GWEN IFILL: And now to a few final words from Mark Shields and David Brooks.
David, since you joined us at the top of the show, we now have excerpts from President Obama's speech later tonight.
And you -- I remember you telling us in Tampa we should never believe in the excerpts they put out in advance as being a sign of what is actually in the speech.
DAVID BROOKS: These are actually a little better than most.
GWEN IFILL: OK. Tell me what...
DAVID BROOKS: Usually, it's, good evening, ladies and gentlemen. That's your excerpt.
But, here, we have got some actual goals that he's going to lay out, creating a million new manufacturing jobs, doubling exports by 2014. So, these goals suggest he actually is going to lay out some policies, which would be a good thing.
Some of the goals strike me as extremely modest, reducing the deficit by $4 trillion over a decade. That's like a hundred million a year. That's not that much. But they're real goals. So it suggest he is going to lay out a vision of influencing the economy in little distinct places, which suggests he is going to lay out a vision.
JUDY WOODRUFF: Are these the kinds of things, Mark, that you're looking for?
MARK SHIELDS: Yes, I think, Judy, most of all is the result, the sense of reassurance, as part -- Michael and Richard in their discussion, that the second term is going to be better than the first.
And a million new jobs in manufacturing, we have seen manufacturing jobs increase in the country for the first time really since the late 1990s. And I think what you have here is a modest goal, quite frankly. Bill Clinton, 21 million new jobs in eight years, which was a rather remarkable achievement.
JUDY WOODRUFF: But, even then, as we were talking to Richard Norton Smith about, whatever promise he makes, it is, as Richard said, a leap of faith about whether he can accomplish it. So, do you go big?
DAVID BROOKS: Doubling exports by 2014, I guarantee you we will do that. Exports are shooting upwards.
A lot of these are carefully calibrated to be met even if he lies down on the couch for a couple years. So he's being realistic, you would say. But we will see what policies he suggests to get us to these goals.
MARK SHIELDS: Bill Clinton spoke about arithmetic last -- and I think David might have been wrong on arithmetic.
Cutting it $4 trillion is more than $100 billion a year.
DAVID BROOKS: That's OK.
MARK SHIELDS: Yes. It's a trillion dollars a year. Right?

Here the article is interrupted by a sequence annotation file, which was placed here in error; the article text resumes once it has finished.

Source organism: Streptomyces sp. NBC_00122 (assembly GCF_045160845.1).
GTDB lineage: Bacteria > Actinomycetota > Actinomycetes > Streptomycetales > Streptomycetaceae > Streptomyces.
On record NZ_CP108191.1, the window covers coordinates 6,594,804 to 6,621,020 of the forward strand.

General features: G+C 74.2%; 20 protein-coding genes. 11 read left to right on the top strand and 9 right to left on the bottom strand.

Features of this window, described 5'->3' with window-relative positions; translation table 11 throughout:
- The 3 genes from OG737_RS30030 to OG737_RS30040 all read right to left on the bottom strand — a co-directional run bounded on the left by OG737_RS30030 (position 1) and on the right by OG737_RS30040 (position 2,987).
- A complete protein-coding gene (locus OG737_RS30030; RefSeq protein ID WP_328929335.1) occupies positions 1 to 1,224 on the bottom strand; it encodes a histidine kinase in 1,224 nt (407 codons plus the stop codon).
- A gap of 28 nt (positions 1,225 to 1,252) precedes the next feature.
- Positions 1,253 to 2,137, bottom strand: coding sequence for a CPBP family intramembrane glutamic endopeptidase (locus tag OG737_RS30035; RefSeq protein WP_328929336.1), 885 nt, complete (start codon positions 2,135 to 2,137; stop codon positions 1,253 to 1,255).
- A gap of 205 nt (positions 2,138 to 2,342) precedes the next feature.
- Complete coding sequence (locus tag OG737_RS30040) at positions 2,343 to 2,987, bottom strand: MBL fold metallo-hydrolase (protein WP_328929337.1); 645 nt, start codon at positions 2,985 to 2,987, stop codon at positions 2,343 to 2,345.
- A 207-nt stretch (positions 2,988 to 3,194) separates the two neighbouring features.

DAVID BROOKS: Not over a decade.
MARK SHIELDS: Oh, over a decade. OK, over a decade. So it would be $400 billion...
GWEN IFILL: But if you, Mark, are Bill Clinton and you're talking about the future tonight, how do you do that? How do you do that in a way that takes you out of here with any kind of a boost?
MARK SHIELDS: Well, you have got to -- it's got to be a sense that it is realistic, that people say I understand now where he wants to take us. I understand how we want to get there and how he will lead us there and what's expected of all of us.
I think the most important thing -- and it's something that Democrats have done at their best and infrequently -- is really to answer the question, are we better off and how we are going to be better off in the next four year, rather than simply, are you?
Are the least among us going to be more secure? Are the powerful among us -- going to be more jobs? I think those are the kinds of questions that he has to propose and has to answer for people.
JUDY WOODRUFF: I just want to come back quickly, David, to this leap of faith idea.
Is it -- looking out in the camera at those millions, presumably, or we don't know how many, watching and getting them to believe that he can make things different...
DAVID BROOKS: People are aspirational, and they'd like to envision a country that they will be living in, in a few years
And so he can't just lay out a couple policies. I don't think he will do that. He has to lay out a specific vision of which type of people he would want us to be. With the Republicans, it's very clear. They want us to be a self-reliant, entrepreneurial, competitive people.
What sort of people does Barack Obama want us to be? How can we imagine that person? What sort of life will they be living? You have got to embed the policies in a story about what the country could be.
GWEN IFILL : Does there have to be a pivot tonight? We have seen -- and you both have commented on it frequently -- this that felt very much like a base convention, playing to the constituencies that are already Democratic, not to the middle or the independents or to swing voters.
So, at some point, when does he turn the corner?
MARK SHIELDS: Well, I think, Gwen, David made the key point that, from 7:00 to 10:00, it's been nothing but base every night.
GWEN IFILL : Right.
MARK SHIELDS: And then, from 10:00 on, they have tried to talk to a large group.
But, still, they have gone back to caressing the erogenous zones of the body politic.
GWEN IFILL : My goodness.
JUDY WOODRUFF: Ooh, I don't know if we can allow that kind of language. This is a family program, Mark.
MARK SHIELDS: They have. They have done an awful lot of constituency coddling.
And I think that can't -- this speech cannot be constituency coddling at all.
JUDY WOODRUFF: All right, we're going to go back...
DAVID BROOKS: One Mary J. Blige song, he's out of control.